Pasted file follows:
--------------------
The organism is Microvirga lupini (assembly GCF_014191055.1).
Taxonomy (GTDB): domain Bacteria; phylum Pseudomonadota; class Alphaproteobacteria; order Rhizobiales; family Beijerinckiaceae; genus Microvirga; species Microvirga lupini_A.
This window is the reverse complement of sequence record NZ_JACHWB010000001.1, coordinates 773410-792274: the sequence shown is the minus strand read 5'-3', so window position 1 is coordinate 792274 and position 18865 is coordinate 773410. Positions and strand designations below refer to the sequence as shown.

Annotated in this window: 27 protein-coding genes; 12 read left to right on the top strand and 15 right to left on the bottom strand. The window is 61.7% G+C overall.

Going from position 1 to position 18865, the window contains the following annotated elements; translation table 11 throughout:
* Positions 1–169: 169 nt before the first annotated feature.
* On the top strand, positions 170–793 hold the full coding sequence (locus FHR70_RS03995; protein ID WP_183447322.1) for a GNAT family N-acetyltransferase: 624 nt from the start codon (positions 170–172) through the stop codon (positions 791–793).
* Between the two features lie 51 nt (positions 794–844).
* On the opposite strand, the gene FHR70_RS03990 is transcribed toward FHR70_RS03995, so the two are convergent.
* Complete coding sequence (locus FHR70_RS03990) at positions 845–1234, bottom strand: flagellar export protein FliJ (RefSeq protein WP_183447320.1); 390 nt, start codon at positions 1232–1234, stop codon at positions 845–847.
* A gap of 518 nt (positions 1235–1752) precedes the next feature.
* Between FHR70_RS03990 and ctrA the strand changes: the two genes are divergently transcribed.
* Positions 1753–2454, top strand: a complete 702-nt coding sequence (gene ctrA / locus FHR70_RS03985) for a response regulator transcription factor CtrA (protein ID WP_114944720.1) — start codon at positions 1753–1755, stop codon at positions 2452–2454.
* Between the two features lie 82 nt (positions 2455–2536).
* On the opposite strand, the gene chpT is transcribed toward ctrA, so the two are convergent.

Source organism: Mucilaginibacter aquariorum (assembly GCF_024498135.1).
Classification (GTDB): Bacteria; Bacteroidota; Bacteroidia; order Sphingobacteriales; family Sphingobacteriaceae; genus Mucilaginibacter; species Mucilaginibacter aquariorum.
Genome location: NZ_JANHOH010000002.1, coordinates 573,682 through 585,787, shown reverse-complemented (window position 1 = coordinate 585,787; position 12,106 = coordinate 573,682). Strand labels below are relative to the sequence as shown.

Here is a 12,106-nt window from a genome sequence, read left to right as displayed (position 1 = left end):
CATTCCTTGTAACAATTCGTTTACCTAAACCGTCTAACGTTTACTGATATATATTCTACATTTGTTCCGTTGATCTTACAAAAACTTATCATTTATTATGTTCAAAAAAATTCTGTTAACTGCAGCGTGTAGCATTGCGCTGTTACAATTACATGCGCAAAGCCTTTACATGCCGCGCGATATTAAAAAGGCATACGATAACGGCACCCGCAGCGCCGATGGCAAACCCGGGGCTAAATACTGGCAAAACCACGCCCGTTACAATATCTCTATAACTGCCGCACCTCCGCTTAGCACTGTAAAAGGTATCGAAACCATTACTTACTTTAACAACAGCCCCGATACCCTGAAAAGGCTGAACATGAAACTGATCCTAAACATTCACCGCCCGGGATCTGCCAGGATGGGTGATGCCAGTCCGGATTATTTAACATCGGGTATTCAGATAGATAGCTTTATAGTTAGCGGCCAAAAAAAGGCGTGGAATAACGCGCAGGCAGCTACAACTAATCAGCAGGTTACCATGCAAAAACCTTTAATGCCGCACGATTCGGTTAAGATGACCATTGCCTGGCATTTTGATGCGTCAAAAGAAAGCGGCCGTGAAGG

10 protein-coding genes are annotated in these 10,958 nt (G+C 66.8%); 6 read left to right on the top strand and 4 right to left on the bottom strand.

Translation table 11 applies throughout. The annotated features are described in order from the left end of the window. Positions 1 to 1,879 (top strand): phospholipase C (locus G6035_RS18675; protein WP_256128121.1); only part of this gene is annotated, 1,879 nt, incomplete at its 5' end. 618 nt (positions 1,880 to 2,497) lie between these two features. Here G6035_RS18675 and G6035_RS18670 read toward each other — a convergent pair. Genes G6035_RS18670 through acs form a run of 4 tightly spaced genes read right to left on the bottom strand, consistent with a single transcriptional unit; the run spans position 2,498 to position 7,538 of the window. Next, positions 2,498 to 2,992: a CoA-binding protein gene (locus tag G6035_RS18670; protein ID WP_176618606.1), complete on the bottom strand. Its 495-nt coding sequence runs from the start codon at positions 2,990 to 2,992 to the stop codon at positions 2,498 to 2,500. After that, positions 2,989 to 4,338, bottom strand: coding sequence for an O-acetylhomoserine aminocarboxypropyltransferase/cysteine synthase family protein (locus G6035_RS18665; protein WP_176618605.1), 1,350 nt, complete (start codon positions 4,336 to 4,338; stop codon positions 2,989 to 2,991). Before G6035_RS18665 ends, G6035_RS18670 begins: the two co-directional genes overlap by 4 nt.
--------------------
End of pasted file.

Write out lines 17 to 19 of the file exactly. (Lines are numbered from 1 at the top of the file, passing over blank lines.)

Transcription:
Classification (GTDB): Bacteria; Bacteroidota; Bacteroidia; order Sphingobacteriales; family Sphingobacteriaceae; genus Mucilaginibacter; species Mucilaginibacter aquariorum.
Genome location: NZ_JANHOH010000002.1, coordinates 573,682 through 585,787, shown reverse-complemented (window position 1 = coordinate 585,787; position 12,106 = coordinate 573,682). Strand labels below are relative to the sequence as shown.

Here is a 12,106-nt window from a genome sequence, read left to right as displayed (position 1 = left end):